Report from Cadiz
Sunday, July 2, 2006 at 01:49PM
Marshall Massey in A Long Listen, Appointed Meetings

The route from Pendleton to Cadiz (pronounced “CAD-iz”) was a pleasant passage through rural Indiana scenery not particularly different from that which I’d already seen.

At Markleville, more or less the mid-point of the day, I found a place and attempted walking, but quickly found my ankles had taken a turn for the worse since the day before (perhaps I’d overdone it the day before!), and was forced to limit my walking to a mile or so. Another lesson in not getting impatient to walk again!

The Friends church in Cadiz is a wooden structure somewhat more than a century old, with an added meeting/dining room in back. The Friends there had set up a pop-up camper trailer in the back for me to stay in that night (which I was quite touched by), and had arranged for me to meet jointly that night with their own members and the members of New Castle First Friends, a few more miles down the road. After a very nourishing potluck we gathered in a circle, and I was impressed to find sixteen Friends present and ready to join in the discernment process — ten from Cadiz Friends Church and the other six from New Castle.

As usual, I began by speaking briefly about the corporate discernment process and described the two questions I hoped Friends could help me discern answers to.

One Friend began by stating, with some feeling, that we’re using the planet up, and need to take simplicity seriously. We need to look at our own lives.

A Friend said that we can do little things in our own lives to help. His own family, he said, mulches their newspapers, burns junk mail in the stove, drives Geos that get fifty miles per gallon, have solar panels on the house, and uses no pesticides.

A Friend stated that, insofar as Friends are divided on environmental issues, it’s not so much about what to do as why. We shouldn’t be looking to do things because science tells us to. Whenever Friends have divorced a testimony from the Spirit of Christ, the Presence of the living Christ, their efforts have failed.

It was noted that some Friends believe we are living in the End Times, and therefore the environment isn’t important, because God will give us a new Heaven and a new Earth. A Friend commented that while he believes we’re in the End Times, the Bible is still a blueprint for how to take care of the Creation.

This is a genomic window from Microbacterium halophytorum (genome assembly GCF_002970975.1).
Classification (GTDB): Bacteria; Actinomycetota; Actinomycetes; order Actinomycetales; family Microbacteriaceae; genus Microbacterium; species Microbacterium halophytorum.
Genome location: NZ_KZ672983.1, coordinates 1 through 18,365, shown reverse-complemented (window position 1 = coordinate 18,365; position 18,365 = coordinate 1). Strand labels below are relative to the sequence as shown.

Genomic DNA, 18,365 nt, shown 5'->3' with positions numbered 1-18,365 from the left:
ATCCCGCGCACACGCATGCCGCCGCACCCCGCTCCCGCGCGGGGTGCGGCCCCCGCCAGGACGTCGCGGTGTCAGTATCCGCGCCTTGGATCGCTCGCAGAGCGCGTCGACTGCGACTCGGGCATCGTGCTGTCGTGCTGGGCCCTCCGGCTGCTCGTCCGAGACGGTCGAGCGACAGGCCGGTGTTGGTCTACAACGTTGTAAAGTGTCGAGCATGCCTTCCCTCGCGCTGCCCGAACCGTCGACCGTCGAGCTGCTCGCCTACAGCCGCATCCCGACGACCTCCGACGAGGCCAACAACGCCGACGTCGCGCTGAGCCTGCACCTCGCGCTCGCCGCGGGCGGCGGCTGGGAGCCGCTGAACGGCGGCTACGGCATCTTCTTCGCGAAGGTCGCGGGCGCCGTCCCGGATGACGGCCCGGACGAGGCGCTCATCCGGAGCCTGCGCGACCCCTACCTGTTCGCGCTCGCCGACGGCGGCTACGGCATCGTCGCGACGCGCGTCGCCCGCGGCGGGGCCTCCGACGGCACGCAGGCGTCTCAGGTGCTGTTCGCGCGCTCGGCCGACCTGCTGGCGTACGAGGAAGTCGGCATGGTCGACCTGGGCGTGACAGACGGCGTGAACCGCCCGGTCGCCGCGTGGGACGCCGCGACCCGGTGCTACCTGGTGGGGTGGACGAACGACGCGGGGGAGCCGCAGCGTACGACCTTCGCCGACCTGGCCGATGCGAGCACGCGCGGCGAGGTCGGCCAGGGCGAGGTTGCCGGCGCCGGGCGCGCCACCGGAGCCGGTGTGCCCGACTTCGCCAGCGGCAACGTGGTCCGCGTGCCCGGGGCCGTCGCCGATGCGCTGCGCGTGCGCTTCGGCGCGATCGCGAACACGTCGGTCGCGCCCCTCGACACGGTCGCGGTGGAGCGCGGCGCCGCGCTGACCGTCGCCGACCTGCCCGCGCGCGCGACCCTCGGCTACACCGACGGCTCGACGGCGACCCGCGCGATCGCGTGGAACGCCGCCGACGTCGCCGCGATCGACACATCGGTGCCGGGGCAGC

A Friend suggested that maybe greenhouse warming is not because of human activities but because the Earth is wobbling on its axis and the poles are shifting.

A Friend declared that “You have to be willing to bear witness (to what’s right). We’re supposed to be stewards of this planet. The protesting we did against the building of a nuclear power plant was something we did in order to be good stewards.”

A Friend cited the first two chapters of the book of Ezekiel, in which God says to the prophet, “I’m sending you to a rebellious people who will not listen.” Looking at our numbers, the Friend said, there’s probably not enough of us (Friends) to make a big difference in the world. But Ezekiel goes on to say that whether or not the rebellious people listen is not the prophet’s concern. Sometimes we have to concentrate on being faithful, not on being successful.

A Friend observed that people may know what’s right and still not do it. They may see it modeled and still not do it. We’re kidding ourselves if we think we can reach everyone.

A Friend stated that the testimony we’re called to is to be stewards. We each have an individual responsibility.

A Friend spoke of the common grounds on which Friends can unite. There are a lot of pathways into such a common ground, he said. For example, one path is the call to serve God, not Mammon — not using the environment for commercial gain. Another path is finding that of God in everyone, which leads us to consider who is harmed by the mistreatment of the environment.

A Friend suggested that we might do better if we get beyond science and ask what harmony with the Creation means at other levels.

A Friend suggested that maybe Friends would do better at developing a common testimony if we were to focus on just one or two areas where we feel the strongest calling.

A Friend stated that it all comes back to our relationship with God. As Isaiah 6 teaches us, it’s when we see the Lord that we know how to move forward. All the disasters that have happened lately make him wonder: are we listening? When we see it as a divine call, that’s when we’ll do it.

A Friend observed that each of the existing testimonies has an environnmental dimension. The peace testimony addresses violence against nature. Integrity points to the interconnectedness of all life. If we can show the connection between environmental matters and things Friends already agree on, it’s a start.

A Friend spoke of the necessity of finding common ground.

A Friend said that we need to take love-based action, not fear-based action. We’re not called as a Society to react, but to act from a deeper place.

A Friend observed that there’s a question of how much we’re willing to sacrifice.

A Friend suggested that the old tradition of queries should be revived for the environment.

At the conclusion of this meeting, we were joined by Charlotte Wood-Harrington, a Friend from Northside Meeting in Chicago who would be walking with me for the next week, and who had gone through a clearness process and obtained a traveling minute from her meeting for this purpose. I will have more to say about this Friend’s company and assistance in later postings! Suffice it to say here that there were introductions all around; and she went home with the pastor of Cadiz Friends to spend the night, while I spent the night in the pop-up camper in back of the church.

It was a very productive called meeting for discernment — and has given me much to ponder.

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